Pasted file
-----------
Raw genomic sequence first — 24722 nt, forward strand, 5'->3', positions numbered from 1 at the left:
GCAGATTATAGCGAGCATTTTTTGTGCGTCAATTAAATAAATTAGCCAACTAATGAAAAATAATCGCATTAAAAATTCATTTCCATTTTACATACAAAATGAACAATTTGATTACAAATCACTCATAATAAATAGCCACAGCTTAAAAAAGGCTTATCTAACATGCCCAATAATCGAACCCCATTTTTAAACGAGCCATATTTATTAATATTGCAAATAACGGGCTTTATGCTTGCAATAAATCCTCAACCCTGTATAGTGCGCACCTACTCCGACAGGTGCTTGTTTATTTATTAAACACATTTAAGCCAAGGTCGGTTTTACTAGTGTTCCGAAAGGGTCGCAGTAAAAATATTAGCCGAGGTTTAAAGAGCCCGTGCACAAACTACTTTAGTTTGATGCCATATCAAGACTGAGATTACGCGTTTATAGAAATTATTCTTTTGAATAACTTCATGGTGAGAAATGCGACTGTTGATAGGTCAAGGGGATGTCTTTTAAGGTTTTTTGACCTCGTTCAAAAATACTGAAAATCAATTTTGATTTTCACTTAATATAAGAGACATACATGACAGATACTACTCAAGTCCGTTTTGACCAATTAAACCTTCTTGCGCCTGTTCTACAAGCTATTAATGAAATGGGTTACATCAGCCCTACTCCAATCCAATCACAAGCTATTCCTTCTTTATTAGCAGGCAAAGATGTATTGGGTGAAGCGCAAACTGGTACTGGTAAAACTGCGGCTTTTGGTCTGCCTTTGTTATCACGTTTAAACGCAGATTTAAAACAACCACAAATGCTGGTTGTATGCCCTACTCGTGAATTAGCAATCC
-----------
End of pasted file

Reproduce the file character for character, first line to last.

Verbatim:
Raw genomic sequence first — 24722 nt, forward strand, 5'->3', positions numbered from 1 at the left:
GCAGATTATAGCGAGCATTTTTTGTGCGTCAATTAAATAAATTAGCCAACTAATGAAAAATAATCGCATTAAAAATTCATTTCCATTTTACATACAAAATGAACAATTTGATTACAAATCACTCATAATAAATAGCCACAGCTTAAAAAAGGCTTATCTAACATGCCCAATAATCGAACCCCATTTTTAAACGAGCCATATTTATTAATATTGCAAATAACGGGCTTTATGCTTGCAATAAATCCTCAACCCTGTATAGTGCGCACCTACTCCGACAGGTGCTTGTTTATTTATTAAACACATTTAAGCCAAGGTCGGTTTTACTAGTGTTCCGAAAGGGTCGCAGTAAAAATATTAGCCGAGGTTTAAAGAGCCCGTGCACAAACTACTTTAGTTTGATGCCATATCAAGACTGAGATTACGCGTTTATAGAAATTATTCTTTTGAATAACTTCATGGTGAGAAATGCGACTGTTGATAGGTCAAGGGGATGTCTTTTAAGGTTTTTTGACCTCGTTCAAAAATACTGAAAATCAATTTTGATTTTCACTTAATATAAGAGACATACATGACAGATACTACTCAAGTCCGTTTTGACCAATTAAACCTTCTTGCGCCTGTTCTACAAGCTATTAATGAAATGGGTTACATCAGCCCTACTCCAATCCAATCACAAGCTATTCCTTCTTTATTAGCAGGCAAAGATGTATTGGGTGAAGCGCAAACTGGTACTGGTAAAACTGCGGCTTTTGGTCTGCCTTTGTTATCACGTTTAAACGCAGATTTAAAACAACCACAAATGCTGGTTGTATGCCCTACTCGTGAATTAGCAATCC